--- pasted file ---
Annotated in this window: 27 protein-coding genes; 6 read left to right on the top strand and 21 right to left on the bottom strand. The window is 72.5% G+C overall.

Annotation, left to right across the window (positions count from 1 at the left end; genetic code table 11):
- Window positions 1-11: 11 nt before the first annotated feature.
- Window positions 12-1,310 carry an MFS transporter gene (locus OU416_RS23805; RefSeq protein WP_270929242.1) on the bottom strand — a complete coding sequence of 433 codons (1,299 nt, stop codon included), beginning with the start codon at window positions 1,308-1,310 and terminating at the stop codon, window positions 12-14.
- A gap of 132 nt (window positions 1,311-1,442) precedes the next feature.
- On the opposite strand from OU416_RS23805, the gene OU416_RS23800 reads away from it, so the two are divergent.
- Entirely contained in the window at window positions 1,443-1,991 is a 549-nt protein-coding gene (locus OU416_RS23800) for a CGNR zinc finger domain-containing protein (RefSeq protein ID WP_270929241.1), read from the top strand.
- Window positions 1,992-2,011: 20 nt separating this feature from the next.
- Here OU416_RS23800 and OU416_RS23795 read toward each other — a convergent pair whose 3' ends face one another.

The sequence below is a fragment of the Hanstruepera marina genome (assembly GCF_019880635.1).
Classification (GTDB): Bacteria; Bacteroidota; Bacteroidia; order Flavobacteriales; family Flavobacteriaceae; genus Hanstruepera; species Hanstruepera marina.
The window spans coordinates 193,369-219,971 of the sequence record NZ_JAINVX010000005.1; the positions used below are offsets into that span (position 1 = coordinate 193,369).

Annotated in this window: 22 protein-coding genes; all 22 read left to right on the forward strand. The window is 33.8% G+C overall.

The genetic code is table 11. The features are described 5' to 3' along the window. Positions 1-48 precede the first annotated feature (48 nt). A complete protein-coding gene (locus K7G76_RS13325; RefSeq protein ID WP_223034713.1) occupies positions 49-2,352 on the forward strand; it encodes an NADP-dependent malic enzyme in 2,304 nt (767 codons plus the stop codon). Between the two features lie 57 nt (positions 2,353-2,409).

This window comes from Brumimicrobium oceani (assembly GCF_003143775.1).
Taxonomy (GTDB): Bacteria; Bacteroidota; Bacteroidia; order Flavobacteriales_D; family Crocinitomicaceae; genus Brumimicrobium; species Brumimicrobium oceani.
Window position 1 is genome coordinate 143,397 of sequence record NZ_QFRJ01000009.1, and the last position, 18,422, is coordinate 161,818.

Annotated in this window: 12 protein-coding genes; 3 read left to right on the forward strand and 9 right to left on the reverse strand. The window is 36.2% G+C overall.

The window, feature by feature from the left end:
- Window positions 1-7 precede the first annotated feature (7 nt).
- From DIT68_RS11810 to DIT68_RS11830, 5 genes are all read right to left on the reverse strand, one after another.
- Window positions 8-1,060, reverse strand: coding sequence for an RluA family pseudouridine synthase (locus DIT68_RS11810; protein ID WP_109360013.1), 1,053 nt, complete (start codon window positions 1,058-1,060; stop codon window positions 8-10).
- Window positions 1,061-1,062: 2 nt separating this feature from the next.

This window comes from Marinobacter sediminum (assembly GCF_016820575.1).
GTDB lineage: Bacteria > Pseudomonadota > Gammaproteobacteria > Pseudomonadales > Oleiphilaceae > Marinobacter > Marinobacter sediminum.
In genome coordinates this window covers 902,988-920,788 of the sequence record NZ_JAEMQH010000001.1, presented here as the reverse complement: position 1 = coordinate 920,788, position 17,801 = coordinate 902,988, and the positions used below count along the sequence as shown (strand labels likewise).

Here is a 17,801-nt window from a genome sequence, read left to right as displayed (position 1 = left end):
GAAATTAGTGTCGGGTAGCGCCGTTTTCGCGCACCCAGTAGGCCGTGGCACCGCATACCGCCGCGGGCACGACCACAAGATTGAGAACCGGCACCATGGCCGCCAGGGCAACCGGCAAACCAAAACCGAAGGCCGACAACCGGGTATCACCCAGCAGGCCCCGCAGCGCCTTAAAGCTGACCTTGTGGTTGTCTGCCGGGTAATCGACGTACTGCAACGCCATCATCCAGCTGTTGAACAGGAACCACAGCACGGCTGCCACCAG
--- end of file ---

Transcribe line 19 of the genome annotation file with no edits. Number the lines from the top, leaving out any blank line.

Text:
The window, feature by feature from the left end: